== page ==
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A few weeks ago I found out someone had stolen my eBook and placed it on Amazon for sale. How did they do that, you ask? They pretended to be me. Brooke Rothman was selling Brooke Rothman’s book—only it clearly was not me.

The next 12 hours were rough. I barely slept. I cried. I felt massively violated. If you’ve read my book, you know it’s quite personal. It contains my stories, excerpts from interviews I conducted and my creative exercises. Better yet, the eBook didn’t just show up on Amazon US. It showed up on Amazon Canada, UK, India, Denmark, and Japan. Yep. Japan.

You can only imagine what I dealt with in those first few hours of this eBook theft awareness. It was a bit of shock mixed with thoughts like the following, “I want to find this person and smash a frying pan in his face.”  (Sorry if that’s violent, but it’s honestly what I thought at the time.)

Then I got over my disappointment in humanity or whatever that was and got to work. When something “bad” happens, you have to turn it around. You have to find the humor. (My book was global!) And you have to help and inform other people. I truly believe this happened to me for a reason. {Tweet it!}

This next part is important so if you read nothing else in this blog post I want you to read this. If it can happen to me, it can happen to you.

How to Protect Your Work

  1. The first thing I did was to start the process of officially registering my book with the US Copyright office. Some people will say that your work is copyrighted the moment it’s created. Maybe that’s true but after speaking to a copyright lawyer, I don’t think it can ever hurt to have official documentation. In my opinion, the $35 is worth the peace of mind. Register your property here. http://www.copyright.gov/eco  (Quick disclaimer: I am still in the process of getting my copyright approved. In my opinion, the system is a bit archaic and the communication is poor to non-existent. However, I have faith the road blocks I’m encountering will be dealt with and this will be resolved soon.)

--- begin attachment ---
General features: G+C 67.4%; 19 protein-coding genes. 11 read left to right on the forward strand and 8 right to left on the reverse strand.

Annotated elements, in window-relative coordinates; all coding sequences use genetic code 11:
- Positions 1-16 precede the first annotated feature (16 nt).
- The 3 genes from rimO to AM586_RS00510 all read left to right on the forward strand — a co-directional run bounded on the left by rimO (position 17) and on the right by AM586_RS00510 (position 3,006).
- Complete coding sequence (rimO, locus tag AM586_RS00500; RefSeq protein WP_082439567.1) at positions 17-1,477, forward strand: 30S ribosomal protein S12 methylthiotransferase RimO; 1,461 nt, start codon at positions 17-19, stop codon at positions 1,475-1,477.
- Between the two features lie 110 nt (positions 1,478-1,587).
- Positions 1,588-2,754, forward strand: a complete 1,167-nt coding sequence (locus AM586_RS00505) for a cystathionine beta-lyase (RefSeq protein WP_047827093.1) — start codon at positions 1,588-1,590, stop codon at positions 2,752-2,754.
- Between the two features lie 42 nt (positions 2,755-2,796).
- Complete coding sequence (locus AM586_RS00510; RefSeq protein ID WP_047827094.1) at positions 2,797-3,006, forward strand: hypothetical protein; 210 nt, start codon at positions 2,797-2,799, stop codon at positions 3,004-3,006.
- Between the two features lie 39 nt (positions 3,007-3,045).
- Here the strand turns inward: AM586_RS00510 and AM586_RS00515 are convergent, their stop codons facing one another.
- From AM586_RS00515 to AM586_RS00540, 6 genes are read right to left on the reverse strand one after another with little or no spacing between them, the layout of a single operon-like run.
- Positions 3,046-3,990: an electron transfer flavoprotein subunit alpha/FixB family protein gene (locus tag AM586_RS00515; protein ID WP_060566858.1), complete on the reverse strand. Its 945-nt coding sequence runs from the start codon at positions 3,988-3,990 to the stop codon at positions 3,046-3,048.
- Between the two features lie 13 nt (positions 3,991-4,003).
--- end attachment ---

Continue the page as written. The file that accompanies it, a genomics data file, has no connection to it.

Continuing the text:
1. Register your book with Amazon and get an ASIN. ASIN stands for Amazon Standard Identification Number. It is unique to every book so if you have this, it will most likely be harder for people to steal your work. The person who stole my book had an ASIN number so I’m still waiting to see what will happen once I repost the book myself on Amazon. Don’t make the same mistake I did and allow someone else to get there first.
  1. After your property is launched, scan the web for illegal distribution frequently. I happened to have googled my name and the name of my book. Otherwise, I might never have known this was happening.
  1. If you find something amiss, write a DMCA takedown notice to the publication where your work has been illegally posted. Companies should comply with this request as part of United States copyright law.

To be clear, this should not stop you from creating and putting your stuff out there, but I wanted to give you the heads up to be vigilant with your work. Do a little more research than I did when I put my book out there and follow the points outlined above. I can’t promise this will keep your work completely safe, but I do believe it will help make the process smoother.